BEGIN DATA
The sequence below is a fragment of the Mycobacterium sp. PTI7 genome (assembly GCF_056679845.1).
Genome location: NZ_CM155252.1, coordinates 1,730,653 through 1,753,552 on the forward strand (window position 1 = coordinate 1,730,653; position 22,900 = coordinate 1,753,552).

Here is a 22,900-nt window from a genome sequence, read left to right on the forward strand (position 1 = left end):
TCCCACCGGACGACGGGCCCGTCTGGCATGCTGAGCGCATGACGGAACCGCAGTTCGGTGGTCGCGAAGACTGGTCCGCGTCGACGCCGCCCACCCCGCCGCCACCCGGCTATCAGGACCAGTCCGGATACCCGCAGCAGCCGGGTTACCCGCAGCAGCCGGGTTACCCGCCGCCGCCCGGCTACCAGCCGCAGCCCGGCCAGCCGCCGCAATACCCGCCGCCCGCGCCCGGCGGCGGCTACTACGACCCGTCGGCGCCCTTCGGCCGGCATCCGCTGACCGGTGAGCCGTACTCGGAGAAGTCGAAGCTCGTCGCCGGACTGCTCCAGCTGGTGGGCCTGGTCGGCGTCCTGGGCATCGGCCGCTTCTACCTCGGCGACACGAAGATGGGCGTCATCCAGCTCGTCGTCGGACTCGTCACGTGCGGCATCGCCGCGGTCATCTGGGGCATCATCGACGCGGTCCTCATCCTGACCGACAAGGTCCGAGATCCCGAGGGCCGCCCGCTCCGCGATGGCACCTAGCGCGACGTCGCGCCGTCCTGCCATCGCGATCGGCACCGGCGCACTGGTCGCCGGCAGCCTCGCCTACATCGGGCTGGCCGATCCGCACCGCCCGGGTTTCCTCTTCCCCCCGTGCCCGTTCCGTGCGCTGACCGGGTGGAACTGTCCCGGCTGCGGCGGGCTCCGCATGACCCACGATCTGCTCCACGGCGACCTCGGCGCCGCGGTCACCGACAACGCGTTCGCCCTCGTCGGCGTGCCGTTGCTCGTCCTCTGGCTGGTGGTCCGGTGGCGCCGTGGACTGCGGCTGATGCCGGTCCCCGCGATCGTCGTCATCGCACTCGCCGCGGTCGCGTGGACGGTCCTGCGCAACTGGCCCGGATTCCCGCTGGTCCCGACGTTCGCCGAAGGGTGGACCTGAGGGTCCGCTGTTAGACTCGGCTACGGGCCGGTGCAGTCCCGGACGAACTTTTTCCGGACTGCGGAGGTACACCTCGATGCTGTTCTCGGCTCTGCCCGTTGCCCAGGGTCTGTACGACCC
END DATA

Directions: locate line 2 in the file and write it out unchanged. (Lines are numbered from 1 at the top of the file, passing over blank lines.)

Genome location: NZ_CM155252.1, coordinates 1,730,653 through 1,753,552 on the forward strand (window position 1 = coordinate 1,730,653; position 22,900 = coordinate 1,753,552).